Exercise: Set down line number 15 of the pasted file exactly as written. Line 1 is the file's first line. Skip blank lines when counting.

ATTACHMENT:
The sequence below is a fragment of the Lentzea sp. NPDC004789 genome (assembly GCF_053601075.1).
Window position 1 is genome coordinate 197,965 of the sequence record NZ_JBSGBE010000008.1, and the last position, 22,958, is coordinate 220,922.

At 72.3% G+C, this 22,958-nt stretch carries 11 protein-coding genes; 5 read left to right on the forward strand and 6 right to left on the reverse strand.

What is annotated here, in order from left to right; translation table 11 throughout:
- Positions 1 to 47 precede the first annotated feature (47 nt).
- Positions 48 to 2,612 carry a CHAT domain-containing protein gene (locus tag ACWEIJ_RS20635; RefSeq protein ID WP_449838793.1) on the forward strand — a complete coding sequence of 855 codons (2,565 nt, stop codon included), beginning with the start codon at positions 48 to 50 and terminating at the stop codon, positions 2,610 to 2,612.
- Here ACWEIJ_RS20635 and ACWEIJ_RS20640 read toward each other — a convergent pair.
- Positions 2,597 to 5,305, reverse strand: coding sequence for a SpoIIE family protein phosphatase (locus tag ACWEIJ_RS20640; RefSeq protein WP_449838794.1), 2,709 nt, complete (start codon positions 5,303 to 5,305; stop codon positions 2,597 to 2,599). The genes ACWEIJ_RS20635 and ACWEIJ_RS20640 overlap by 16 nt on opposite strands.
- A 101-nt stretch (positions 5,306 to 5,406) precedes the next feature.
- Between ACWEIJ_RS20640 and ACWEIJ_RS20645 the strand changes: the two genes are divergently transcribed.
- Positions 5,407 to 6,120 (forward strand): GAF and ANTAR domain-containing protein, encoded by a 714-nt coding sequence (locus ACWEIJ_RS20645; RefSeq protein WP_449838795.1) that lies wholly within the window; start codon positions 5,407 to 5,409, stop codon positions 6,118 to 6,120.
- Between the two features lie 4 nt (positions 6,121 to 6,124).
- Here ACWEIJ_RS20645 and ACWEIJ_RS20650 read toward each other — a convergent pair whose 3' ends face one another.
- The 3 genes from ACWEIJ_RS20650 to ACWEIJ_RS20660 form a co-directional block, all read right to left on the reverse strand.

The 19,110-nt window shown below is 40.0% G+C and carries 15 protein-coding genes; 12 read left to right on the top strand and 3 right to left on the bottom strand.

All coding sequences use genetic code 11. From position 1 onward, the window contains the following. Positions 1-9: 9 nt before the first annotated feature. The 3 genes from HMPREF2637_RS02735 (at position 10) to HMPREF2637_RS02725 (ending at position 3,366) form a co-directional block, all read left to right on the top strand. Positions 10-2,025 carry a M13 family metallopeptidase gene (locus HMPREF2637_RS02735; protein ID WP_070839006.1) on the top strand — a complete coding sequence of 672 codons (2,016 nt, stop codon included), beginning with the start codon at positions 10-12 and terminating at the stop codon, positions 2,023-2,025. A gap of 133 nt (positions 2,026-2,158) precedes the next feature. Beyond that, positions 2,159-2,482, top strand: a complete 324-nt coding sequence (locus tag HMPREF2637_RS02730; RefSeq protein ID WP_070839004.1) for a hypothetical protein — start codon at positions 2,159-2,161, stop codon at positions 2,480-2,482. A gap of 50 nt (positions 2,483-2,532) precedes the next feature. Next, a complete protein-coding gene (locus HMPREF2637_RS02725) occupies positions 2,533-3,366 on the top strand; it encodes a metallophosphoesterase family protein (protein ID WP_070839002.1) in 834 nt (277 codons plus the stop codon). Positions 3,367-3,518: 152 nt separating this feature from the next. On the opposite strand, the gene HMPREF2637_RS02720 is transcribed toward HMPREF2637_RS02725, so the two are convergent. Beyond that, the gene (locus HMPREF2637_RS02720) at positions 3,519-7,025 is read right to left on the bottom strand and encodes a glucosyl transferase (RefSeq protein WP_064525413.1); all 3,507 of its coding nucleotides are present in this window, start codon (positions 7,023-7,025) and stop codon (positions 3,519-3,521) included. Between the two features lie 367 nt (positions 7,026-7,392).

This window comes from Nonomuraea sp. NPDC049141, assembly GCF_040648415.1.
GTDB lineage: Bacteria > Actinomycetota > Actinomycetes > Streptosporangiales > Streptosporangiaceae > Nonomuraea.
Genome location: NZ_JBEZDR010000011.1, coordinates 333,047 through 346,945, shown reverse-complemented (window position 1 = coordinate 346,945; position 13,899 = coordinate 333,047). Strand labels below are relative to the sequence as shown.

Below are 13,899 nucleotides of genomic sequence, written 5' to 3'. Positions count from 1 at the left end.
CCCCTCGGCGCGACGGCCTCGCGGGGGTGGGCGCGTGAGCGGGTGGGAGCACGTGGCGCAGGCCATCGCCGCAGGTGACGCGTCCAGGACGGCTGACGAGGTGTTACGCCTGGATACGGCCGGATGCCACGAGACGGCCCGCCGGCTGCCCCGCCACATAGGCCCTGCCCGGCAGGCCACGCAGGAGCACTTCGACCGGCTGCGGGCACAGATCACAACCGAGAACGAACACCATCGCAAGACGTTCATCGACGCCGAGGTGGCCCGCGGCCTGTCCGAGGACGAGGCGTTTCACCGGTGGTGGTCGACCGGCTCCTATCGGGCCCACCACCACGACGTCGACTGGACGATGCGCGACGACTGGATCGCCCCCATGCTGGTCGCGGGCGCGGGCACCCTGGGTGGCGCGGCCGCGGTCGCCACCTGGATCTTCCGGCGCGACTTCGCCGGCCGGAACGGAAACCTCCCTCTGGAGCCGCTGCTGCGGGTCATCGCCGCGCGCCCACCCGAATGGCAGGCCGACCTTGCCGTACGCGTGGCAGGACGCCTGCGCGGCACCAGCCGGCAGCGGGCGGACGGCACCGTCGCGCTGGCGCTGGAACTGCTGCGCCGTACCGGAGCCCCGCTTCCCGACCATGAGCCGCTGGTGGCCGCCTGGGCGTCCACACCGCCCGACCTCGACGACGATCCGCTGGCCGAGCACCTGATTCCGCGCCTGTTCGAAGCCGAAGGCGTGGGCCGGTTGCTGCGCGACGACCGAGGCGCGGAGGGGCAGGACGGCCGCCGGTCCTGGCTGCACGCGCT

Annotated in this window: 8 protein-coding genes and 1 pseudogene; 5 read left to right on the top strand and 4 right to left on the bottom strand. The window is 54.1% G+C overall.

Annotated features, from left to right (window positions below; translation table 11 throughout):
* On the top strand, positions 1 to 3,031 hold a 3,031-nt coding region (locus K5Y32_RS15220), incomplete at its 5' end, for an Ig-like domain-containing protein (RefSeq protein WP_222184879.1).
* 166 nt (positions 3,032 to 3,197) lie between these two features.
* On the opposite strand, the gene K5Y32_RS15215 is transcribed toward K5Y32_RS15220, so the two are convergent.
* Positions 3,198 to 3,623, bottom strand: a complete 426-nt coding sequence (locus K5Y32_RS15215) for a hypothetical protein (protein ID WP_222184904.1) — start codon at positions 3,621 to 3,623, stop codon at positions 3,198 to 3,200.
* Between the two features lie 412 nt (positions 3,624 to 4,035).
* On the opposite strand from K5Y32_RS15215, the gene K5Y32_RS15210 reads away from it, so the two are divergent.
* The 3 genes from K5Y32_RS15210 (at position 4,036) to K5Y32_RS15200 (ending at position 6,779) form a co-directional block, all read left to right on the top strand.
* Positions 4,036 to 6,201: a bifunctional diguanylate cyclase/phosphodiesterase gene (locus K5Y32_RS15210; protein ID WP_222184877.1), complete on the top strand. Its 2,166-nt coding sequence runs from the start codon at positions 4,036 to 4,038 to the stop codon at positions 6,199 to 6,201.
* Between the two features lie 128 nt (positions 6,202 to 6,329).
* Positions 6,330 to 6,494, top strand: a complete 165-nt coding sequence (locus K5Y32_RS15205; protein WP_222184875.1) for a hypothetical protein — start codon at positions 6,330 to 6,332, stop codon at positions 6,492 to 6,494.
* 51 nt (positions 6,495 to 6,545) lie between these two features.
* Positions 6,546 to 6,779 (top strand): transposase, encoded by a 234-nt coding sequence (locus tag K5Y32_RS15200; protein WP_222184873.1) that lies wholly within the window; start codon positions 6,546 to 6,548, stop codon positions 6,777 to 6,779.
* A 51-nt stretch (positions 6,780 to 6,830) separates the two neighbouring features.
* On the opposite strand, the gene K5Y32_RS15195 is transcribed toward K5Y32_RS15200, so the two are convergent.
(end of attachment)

The 19,110-nt window shown below is 40.0% G+C and carries 15 protein-coding genes; 12 read left to right on the top strand and 3 right to left on the bottom strand.